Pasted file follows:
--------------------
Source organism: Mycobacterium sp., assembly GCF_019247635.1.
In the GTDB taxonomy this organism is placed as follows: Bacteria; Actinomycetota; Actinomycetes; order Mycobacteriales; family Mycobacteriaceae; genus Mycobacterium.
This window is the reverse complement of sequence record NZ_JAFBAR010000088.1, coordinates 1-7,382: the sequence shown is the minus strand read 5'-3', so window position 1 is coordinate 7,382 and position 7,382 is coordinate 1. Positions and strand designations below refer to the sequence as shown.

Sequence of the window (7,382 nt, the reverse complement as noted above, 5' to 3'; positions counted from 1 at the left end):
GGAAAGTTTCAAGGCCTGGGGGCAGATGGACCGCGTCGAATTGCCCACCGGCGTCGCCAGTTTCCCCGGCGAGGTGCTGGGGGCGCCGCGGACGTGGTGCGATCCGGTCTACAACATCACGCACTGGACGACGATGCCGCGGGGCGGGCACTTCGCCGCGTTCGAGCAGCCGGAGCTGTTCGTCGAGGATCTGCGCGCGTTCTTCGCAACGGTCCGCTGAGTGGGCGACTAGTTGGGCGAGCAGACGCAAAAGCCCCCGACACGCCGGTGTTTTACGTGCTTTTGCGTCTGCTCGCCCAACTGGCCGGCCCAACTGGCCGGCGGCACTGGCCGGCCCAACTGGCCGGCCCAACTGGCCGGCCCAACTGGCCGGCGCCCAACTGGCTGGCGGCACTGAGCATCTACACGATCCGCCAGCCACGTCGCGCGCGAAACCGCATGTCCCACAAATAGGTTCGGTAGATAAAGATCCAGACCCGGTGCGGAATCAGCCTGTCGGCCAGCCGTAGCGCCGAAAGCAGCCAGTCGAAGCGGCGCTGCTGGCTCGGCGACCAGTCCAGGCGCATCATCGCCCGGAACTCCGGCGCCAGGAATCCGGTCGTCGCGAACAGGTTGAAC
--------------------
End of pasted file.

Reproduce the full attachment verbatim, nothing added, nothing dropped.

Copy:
Source organism: Mycobacterium sp., assembly GCF_019247635.1.
In the GTDB taxonomy this organism is placed as follows: Bacteria; Actinomycetota; Actinomycetes; order Mycobacteriales; family Mycobacteriaceae; genus Mycobacterium.
This window is the reverse complement of sequence record NZ_JAFBAR010000088.1, coordinates 1-7,382: the sequence shown is the minus strand read 5'-3', so window position 1 is coordinate 7,382 and position 7,382 is coordinate 1. Positions and strand designations below refer to the sequence as shown.

Sequence of the window (7,382 nt, the reverse complement as noted above, 5' to 3'; positions counted from 1 at the left end):
GGAAAGTTTCAAGGCCTGGGGGCAGATGGACCGCGTCGAATTGCCCACCGGCGTCGCCAGTTTCCCCGGCGAGGTGCTGGGGGCGCCGCGGACGTGGTGCGATCCGGTCTACAACATCACGCACTGGACGACGATGCCGCGGGGCGGGCACTTCGCCGCGTTCGAGCAGCCGGAGCTGTTCGTCGAGGATCTGCGCGCGTTCTTCGCAACGGTCCGCTGAGTGGGCGACTAGTTGGGCGAGCAGACGCAAAAGCCCCCGACACGCCGGTGTTTTACGTGCTTTTGCGTCTGCTCGCCCAACTGGCCGGCCCAACTGGCCGGCGGCACTGGCCGGCCCAACTGGCCGGCCCAACTGGCCGGCCCAACTGGCCGGCGCCCAACTGGCTGGCGGCACTGAGCATCTACACGATCCGCCAGCCACGTCGCGCGCGAAACCGCATGTCCCACAAATAGGTTCGGTAGATAAAGATCCAGACCCGGTGCGGAATCAGCCTGTCGGCCAGCCGTAGCGCCGAAAGCAGCCAGTCGAAGCGGCGCTGCTGGCTCGGCGACCAGTCCAGGCGCATCATCGCCCGGAACTCCGGCGCCAGGAATCCGGTCGTCGCGAACAGGTTGAAC